Helping communities across the state connect their heritage arts and traditions to local development, education, and active citizenship
Laurinburg, Scotland County, NC
Skills: Demonstrating Artist, Public Presentations
In the fourth grade, Scotland County actor and storyteller Tyris Jones realized two things: that he loved to read, and that he was a natural teacher. “We would literally get in those big blue dumpsters, and go through there and dumpster-dive all the library books,” he recalls. “We would come and put [the books] in the housing projects, on my grandmother’s picnic table, and sit there and teach ourselves.”
Though he struggled in school, Jones gravitated at an early age toward the stage. “Once I did discover that I loved reading,” he says, “for some reason I would always raise my hand to be one of the characters in the school play.” Jones went on to study theater at North Carolina Central University in Durham, where he received his B.A. in Theater Arts. His degree took him to New Brunswick, New Jersey, where he was trained in “lighting design and working on productions.” In turn, that opportunity took him across Europe to work on plays and hip-hop group performances.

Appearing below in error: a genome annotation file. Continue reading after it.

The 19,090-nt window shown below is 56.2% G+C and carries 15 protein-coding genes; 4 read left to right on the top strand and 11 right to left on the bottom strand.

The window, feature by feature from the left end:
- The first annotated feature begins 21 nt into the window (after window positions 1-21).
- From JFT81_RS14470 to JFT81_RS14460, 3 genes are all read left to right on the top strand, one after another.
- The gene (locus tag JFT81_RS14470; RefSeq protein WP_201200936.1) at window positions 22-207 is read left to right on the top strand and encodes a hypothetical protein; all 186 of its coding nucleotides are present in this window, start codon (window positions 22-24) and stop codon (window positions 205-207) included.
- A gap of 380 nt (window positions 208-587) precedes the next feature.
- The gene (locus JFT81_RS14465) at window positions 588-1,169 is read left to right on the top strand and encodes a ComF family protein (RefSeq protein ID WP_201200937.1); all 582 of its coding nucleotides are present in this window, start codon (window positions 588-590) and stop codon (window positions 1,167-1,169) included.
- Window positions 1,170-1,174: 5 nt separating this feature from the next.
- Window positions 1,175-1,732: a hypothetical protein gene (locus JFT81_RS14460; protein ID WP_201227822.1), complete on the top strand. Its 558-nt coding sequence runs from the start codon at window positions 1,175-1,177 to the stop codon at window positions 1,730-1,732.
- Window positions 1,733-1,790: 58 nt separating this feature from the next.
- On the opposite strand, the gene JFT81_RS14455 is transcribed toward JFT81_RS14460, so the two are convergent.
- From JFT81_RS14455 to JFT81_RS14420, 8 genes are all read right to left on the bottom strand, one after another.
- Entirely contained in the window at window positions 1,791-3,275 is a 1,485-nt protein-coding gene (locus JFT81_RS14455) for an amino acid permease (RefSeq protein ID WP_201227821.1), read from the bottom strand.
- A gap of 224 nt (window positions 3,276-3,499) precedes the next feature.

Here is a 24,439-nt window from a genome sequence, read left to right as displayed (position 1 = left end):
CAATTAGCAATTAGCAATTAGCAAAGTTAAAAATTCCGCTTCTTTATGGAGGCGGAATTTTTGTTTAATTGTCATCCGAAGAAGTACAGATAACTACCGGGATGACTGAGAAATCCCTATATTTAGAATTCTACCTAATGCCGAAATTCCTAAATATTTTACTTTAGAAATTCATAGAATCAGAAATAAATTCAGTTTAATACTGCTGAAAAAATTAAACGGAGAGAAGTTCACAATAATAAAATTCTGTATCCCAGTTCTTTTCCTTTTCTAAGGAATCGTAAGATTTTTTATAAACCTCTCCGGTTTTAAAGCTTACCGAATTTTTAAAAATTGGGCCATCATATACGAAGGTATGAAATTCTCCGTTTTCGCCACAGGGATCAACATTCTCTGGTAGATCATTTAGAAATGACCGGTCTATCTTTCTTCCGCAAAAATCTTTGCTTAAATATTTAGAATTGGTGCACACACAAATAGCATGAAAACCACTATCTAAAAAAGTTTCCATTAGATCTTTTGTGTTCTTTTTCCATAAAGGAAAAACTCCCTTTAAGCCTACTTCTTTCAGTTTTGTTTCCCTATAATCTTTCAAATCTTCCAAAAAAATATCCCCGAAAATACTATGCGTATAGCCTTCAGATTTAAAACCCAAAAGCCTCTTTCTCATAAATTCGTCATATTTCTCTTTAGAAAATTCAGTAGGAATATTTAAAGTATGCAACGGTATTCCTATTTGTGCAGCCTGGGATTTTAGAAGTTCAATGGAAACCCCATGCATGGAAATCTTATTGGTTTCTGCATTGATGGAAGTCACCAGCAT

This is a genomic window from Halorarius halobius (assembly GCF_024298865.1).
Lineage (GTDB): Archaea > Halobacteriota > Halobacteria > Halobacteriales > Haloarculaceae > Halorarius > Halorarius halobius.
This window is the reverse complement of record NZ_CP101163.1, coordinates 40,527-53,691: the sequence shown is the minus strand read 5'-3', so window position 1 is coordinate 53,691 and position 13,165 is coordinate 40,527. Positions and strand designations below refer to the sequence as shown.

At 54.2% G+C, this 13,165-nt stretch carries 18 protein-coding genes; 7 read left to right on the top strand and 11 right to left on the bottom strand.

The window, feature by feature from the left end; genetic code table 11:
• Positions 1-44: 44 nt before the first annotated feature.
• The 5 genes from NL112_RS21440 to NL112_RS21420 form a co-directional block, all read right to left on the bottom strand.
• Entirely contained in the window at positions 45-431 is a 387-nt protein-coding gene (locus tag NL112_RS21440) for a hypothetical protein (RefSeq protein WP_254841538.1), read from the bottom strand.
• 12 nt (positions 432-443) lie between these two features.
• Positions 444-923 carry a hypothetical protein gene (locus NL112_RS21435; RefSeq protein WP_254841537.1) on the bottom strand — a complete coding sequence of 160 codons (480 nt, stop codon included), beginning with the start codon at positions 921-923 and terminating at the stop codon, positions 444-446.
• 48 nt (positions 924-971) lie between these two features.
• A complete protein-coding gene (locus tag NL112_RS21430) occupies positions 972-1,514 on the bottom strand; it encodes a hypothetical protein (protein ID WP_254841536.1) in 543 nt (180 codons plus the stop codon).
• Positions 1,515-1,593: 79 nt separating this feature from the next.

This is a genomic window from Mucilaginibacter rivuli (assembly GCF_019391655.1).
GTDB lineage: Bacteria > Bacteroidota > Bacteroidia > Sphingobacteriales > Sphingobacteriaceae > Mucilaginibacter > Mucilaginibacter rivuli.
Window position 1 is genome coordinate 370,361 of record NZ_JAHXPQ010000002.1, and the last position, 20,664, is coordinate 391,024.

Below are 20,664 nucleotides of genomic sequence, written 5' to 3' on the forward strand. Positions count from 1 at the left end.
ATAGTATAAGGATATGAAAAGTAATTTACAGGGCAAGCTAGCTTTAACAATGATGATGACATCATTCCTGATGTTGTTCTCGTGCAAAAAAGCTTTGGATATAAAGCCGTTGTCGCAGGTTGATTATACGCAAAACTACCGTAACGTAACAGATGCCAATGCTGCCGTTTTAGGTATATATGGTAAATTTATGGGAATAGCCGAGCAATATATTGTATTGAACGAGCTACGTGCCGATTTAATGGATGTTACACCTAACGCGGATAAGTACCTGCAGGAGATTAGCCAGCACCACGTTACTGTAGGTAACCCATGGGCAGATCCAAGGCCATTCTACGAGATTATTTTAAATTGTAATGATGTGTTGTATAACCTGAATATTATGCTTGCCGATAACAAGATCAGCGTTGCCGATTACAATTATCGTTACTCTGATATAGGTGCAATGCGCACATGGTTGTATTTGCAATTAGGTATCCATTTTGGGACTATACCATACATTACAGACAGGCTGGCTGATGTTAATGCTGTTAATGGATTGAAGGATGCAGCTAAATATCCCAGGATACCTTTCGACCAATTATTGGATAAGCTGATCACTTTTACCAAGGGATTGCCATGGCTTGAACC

When Jones settled again in the U.S., he began working as a teaching assistant in local schools. “The teacher saw that I had a theater degree, and she was the one who wanted someone to do a story one day in the classroom,” Jones remembers. To connect his students with literature and Black history, Jones “took one of [Zora Neale Hurston’s] books, Mules and Men, and adapted that into a play, Of Mules and Men,” he explains. “And we went on to perform that at the John F. Kennedy Center in 1991.”
Jones’s work has become his vehicle for reaching young people and teaching them about local history. When somebody from the Storytelling Center attended Jones’s performance of a piece about Harriet Tubman, she suggested that he try storytelling. He has since told his stories and led classes in public libraries, schools, and churches. By drawing on his childhood and the rich history of Scotland County, Jones weaves tales that resonate with kids, many of whose backgrounds are similar to his. “I told you about living in the housing projects, and dumpster-diving and stuff?” he asks. “I tell kids they have the ability to use their creative imagination, where they can just make this story their own stories.”